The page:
Casio G-Shock Frogman Digital
- Functionality: Standard feature set, tide graphs, 31 time zones, timers and more.
All G-Shocks are rated to 2oom, but the Frogman is the rare dive-specific model. Though not a dive computer, it's rich in dive style and is one of the most iconic designs in the G-Shock catalog. It also has a strap long enough to go over a wetsuit, but be warned that it can be a bit too long for some wrists when you're not wearing a wetsuit. Though recent Frogman watches have gone analog (see below), we much prefer the OG digital versions.
Analog-Digital Hybrid G-Shocks
Analog/digital G-Shocks all have traditional watch hands, giving them at-a-glance legibility and a sense of time's cyclical nature that’s lacking on a fully digital display. There’s something about looking at a whole watch dial that offers a broader perspective on time, and this is certainly part of the analog allure. There’s also an argument to be made for an activity-oriented watch having real hands, as once you’re bouncing through the rapids on your kayak or dangling thousands of feet from a cliff, making out a digital display isn’t always so easy.
Casio G-Shock GA-B2100 Series
- Functionality: Tough Solar, Carbon Core Guard, Bluetooth, smartphone connectivity, Find My Phone and more.
When the GA-2100 came out, it caused a sensation like few other G-Shocks have in recent years: it became one of those sold-out objects of pure hype. Part of that probably has to do with it reminding people of the also octagonal Audemars Piguet Royal Oak (though Casio says the resemblance is unintentional), earning its "Casioak" nickname. It probably just comes down to a good design with a thin case and simplified elements that riff on the original G-Shock's shape — and best of all is that newer models (GA-B2100, with a "B") feature upgrades like Tough Solar (we reviewed one alongside a MoonSwatch here).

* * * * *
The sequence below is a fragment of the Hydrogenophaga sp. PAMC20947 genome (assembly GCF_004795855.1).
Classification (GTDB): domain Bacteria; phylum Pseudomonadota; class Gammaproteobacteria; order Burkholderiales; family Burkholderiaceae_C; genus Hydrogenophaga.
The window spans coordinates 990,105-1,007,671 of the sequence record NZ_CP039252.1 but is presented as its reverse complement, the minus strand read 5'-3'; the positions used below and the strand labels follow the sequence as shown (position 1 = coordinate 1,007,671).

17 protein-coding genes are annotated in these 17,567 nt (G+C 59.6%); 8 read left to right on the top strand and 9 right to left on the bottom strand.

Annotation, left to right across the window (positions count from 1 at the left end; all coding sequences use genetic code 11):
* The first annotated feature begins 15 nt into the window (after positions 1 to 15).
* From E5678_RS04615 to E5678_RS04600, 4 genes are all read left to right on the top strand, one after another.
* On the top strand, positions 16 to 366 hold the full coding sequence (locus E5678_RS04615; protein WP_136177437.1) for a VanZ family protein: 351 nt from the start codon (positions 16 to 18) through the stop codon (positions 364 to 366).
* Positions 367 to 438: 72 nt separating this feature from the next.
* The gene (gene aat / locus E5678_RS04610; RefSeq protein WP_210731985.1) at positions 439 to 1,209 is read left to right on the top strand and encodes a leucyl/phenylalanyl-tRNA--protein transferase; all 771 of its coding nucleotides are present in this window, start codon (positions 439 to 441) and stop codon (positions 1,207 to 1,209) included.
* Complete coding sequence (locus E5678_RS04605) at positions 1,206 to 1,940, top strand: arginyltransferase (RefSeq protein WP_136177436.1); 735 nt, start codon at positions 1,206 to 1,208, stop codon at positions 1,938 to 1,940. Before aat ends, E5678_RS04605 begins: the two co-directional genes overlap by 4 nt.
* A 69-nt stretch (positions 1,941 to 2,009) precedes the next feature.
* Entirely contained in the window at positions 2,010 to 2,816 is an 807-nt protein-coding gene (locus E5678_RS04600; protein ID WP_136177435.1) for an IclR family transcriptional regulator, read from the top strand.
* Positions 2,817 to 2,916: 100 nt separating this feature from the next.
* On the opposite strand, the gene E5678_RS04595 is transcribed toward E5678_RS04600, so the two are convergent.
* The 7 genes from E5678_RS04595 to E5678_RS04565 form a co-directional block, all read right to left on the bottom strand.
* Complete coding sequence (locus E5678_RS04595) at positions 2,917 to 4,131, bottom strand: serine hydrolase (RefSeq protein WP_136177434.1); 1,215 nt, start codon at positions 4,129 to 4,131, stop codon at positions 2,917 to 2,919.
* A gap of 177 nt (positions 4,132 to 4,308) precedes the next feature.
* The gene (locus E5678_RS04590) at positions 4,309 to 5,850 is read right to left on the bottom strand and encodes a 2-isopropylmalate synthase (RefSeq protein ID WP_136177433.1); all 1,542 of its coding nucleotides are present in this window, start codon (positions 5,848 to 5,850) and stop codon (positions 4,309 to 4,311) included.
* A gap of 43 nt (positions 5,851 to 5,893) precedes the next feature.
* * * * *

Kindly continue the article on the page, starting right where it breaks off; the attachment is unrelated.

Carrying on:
Casio G-Shock Full Metal GMB2100
- Functionality: Tough Solar, Carbon Core Guard, Bluetooth, smartphone connectivity, Find My Phone and more.
Yes, this is part of the 2100 series but, yes, it's in stainless steel. Like the above-mentioned digital square model, the "CasiOak" is iconic enough to merit the "Full Metal" treatment. In doing so, it steps even closer to the famous Royal Oak for which it is nicknamed. Steel is a premium material in G-Shock world, and so this'll come with other features you'd expect from a premium G-Shock (similar to those found in the GA-B2100).
Casio G-shock Gulfmaster GWN1000
- Functionality: Altimeter, barometer, depth gauge, thermometer, tide graph and all the other standard timers and calendars.
In the brand's professional-oriented "Master 0f G" collection are multiple sub-collections, including the Gulfmaster. Made for marine-related work, the Gulfmaster has digital displays alongside its main hands for the time and subdials for other information like tide and more. It also includes sensors and a unique feature that allows you to move the watch hands out of the way of other information temporarily.